Yesterday I wrote giving you some ammunition against “The Lost Tomb of Jesus,” a Discovery Channel documentary due to air Sunday, March 4 at 9 pm. It was produced by James Cameron, the director of Titanic. If you haven’t yet, read that first post before reading this one.
Note that I plan to blog Sunday night with some reactions to “The Lost Tomb of Jesus.” I plan to post before midnight E.T.
Now, today, having had a little more time for research than when I last posted, I would like to share some critical insights with you into why “The Lost Tomb of Jesus” is bad theory seeking attention. The standards of the Discovery Channel (and other networks as well) for documentaries on religion are very low. Scholars way out in left field are regularly interviewed and given greater weight than recognized scholars. Who makes better television: the slightly loony professor who thinks Jesus descendants are hiding in Europe or the widely acclaimed scholar whose work verifies at least part of the truthfulness of the gospels? You know the answer.
I found some information about the documentary and some critiques that you should keep in mind as you watch it:
What is the Evidence that Jesus’ Bones Have Been Found?
1. A tomb discovered in 1980 and excavated by Amos Kloner was found to have ten ossuary boxes in it. Ossuary boxes are from the type of burial at that time, where bodies were left to decompose and then the bones were collected and stored in a box.
2. On these ten ossuary boxes, there were allegedly found eight names, all related to the family and story of Jesus.
3. These ten ossuary boxes allegedly contained the names of: Joseph, Mary, Jesus Son of Joseph, Mary (presumably the Magdalene), Judah Son of Jesus, and Matthew.
4. The statistical probability of one tomb containing these eight names, all related to Jesus, is said to be 600 to 1.
5. Thus, QED, this must be the tomb of Jesus.
6. Thus, the resurrection of Jesus is a lie and faith in him as Messiah is baseless.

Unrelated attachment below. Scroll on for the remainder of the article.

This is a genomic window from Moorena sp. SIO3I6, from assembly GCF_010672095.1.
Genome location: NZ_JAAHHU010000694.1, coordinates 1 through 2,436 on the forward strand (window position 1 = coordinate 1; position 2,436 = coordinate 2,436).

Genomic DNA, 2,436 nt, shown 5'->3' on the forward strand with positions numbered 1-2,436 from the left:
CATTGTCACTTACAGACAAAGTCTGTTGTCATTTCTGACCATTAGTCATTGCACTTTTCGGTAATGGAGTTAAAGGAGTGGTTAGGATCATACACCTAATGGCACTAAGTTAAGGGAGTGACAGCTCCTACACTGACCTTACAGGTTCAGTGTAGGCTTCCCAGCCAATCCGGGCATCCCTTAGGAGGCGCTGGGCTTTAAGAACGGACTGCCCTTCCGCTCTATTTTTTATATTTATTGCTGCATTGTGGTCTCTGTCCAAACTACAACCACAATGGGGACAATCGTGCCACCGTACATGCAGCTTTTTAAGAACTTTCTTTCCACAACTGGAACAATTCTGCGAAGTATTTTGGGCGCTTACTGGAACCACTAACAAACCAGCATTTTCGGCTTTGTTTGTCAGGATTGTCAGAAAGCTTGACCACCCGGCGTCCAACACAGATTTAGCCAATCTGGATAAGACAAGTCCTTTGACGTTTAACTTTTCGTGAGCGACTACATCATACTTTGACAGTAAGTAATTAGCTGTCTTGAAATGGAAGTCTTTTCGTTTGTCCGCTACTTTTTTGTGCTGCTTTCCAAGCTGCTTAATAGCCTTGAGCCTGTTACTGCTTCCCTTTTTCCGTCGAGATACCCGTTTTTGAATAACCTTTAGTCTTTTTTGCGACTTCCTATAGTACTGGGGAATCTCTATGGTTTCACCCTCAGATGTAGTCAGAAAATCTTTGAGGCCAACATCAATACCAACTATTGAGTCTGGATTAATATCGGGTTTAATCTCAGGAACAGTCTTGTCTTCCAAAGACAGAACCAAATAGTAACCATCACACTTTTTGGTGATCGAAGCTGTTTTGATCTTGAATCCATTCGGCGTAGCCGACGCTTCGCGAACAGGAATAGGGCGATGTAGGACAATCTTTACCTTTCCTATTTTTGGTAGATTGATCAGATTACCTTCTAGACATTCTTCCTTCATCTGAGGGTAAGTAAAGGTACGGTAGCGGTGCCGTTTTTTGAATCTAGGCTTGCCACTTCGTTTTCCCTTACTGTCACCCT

Problems With This Evidence
1. Several of the name identifications are unlikely:
—-Mary Magdalene: Wouldn’t a lot of Dan Brown fans like to believe that Mary Magdalene is buried in the same grave as Jesus? Well, the ossuary doesn’t say Mary of Magdala in Hebrew, Aramaic, or Greek. It says Mariamenou in Greek! In order to tie this name to Mary Magdalene, a Jew in Israel in the first century, the documentary looks at later semi-Christian writings which use that name. This is not evidence, but manipulating the evidence. Even worse, according to Ben Witherington, a man who knows New Testament archeology, the Mariamne in the so-called Acts of Philip from the fourth century, is said to be Philip’s sister and is nowhere called Mary Magdalene. Identifying Mariamenou on an ossuary with Mary Magdalene of the New Testament is a theory stretched on many tenuous theories–way past the breaking point of likelihood. Mariamenou is not the same as the Greek Maria or the Hebrew/Aramaic Miriam. With the number or Mary’s in the New Testament, if the Magdalene had a different first name, it would have been used.
—–Jesus son of Joseph (Yeshua bar Yosef) is practically illegible. It may be the right identification, but it is uncertain.
2. The case from the combination of names and their likelihood is ridiculous. These are the most common names in first century Judaism. It is like finding ten tombstones containing the names Bob, Bill, Jim, Tom, John, Dave, Joe, and Mary and saying this must be the family tomb of Bob Engstrom whom you went to college with in the 70′s! At the end of this post, you can find a catalogue of names known from Jewish sources in Israel at the time with frequencies in total and on ossuaries.
3. Why are the ossuaries in three languages (Hebrew, Aramaic, and Greek)? Ben Witherington suggests this indicates a multi-generational tomb. http://benwitherington.blogspot.com/2007/02/problems-multiple-for-jesus-tomb-theory.html
4. Why is Matthew in the supposed family tomb of Jesus?
5. Why is Jesus’ supposed family tomb in Judea when they are from Nazareth?
When you watch on Sunday night, keep these things in mind. James Cameron is going to present the evidence in a way that makes light of the problems and pushes the envelope on the possibilities.
Catalogue of Known First-Century Jewish Names–From http://dev.bible.org/bock/node/106 by Darrell Bock from the research of Richard Bauckham. The first number is the total number of times the name is found in all documents and artifacts. The second is the number of times it has been found on ossuaries. These names are listed in order of popularity. Yes, Jesus (Yeshua) is the 6th most common name for first-century Jewish men and Mary is the most common name for females!
1 Simon/Simeon 243 59
2 Joseph 218 45
3 Eleazar 166 29
4 Judah 164 44
5 John/Yohanan 122 25
6 Jesus 99 22
7 Hananiah 82 18
8 Jonathan 71 14
9 Matthew 62 17
10 Manaen/Menahem 42 4
Mary/Mariamne 70 42
Salome 58 41
Shelamzion 24 19
Martha 20 17